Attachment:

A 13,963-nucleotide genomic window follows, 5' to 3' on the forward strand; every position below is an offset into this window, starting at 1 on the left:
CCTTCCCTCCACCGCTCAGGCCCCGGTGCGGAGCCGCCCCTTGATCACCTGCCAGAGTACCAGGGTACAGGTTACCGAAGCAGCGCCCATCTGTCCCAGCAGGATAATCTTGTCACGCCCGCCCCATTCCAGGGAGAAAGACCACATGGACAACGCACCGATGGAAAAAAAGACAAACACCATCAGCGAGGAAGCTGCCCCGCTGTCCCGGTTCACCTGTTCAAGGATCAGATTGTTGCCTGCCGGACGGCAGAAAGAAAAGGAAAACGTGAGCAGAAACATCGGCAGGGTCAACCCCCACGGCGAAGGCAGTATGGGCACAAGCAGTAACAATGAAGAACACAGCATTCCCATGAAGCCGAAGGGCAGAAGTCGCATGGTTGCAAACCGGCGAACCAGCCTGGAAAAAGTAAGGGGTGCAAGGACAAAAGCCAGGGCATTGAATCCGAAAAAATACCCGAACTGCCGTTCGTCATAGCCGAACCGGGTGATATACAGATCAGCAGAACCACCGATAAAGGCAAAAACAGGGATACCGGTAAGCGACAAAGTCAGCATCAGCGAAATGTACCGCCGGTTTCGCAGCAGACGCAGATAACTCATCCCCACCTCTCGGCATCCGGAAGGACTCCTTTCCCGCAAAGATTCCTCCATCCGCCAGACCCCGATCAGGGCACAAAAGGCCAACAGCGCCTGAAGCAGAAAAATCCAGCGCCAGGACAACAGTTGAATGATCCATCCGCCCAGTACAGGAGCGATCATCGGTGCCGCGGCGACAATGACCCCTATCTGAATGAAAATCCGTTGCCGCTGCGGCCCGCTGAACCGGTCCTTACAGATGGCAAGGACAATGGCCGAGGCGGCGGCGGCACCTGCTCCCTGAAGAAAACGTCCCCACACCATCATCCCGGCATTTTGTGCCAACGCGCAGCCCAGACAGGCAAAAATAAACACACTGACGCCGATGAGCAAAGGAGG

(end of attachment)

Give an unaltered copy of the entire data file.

A 13,963-nucleotide genomic window follows, 5' to 3' on the forward strand; every position below is an offset into this window, starting at 1 on the left:
CCTTCCCTCCACCGCTCAGGCCCCGGTGCGGAGCCGCCCCTTGATCACCTGCCAGAGTACCAGGGTACAGGTTACCGAAGCAGCGCCCATCTGTCCCAGCAGGATAATCTTGTCACGCCCGCCCCATTCCAGGGAGAAAGACCACATGGACAACGCACCGATGGAAAAAAAGACAAACACCATCAGCGAGGAAGCTGCCCCGCTGTCCCGGTTCACCTGTTCAAGGATCAGATTGTTGCCTGCCGGACGGCAGAAAGAAAAGGAAAACGTGAGCAGAAACATCGGCAGGGTCAACCCCCACGGCGAAGGCAGTATGGGCACAAGCAGTAACAATGAAGAACACAGCATTCCCATGAAGCCGAAGGGCAGAAGTCGCATGGTTGCAAACCGGCGAACCAGCCTGGAAAAAGTAAGGGGTGCAAGGACAAAAGCCAGGGCATTGAATCCGAAAAAATACCCGAACTGCCGTTCGTCATAGCCGAACCGGGTGATATACAGATCAGCAGAACCACCGATAAAGGCAAAAACAGGGATACCGGTAAGCGACAAAGTCAGCATCAGCGAAATGTACCGCCGGTTTCGCAGCAGACGCAGATAACTCATCCCCACCTCTCGGCATCCGGAAGGACTCCTTTCCCGCAAAGATTCCTCCATCCGCCAGACCCCGATCAGGGCACAAAAGGCCAACAGCGCCTGAAGCAGAAAAATCCAGCGCCAGGACAACAGTTGAATGATCCATCCGCCCAGTACAGGAGCGATCATCGGTGCCGCGGCGACAATGACCCCTATCTGAATGAAAATCCGTTGCCGCTGCGGCCCGCTGAACCGGTCCTTACAGATGGCAAGGACAATGGCCGAGGCGGCGGCGGCACCTGCTCCCTGAAGAAAACGTCCCCACACCATCATCCCGGCATTTTGTGCCAACGCGCAGCCCAGACAGGCAAAAATAAACACACTGACGCCGATGAGCAAAGGAGG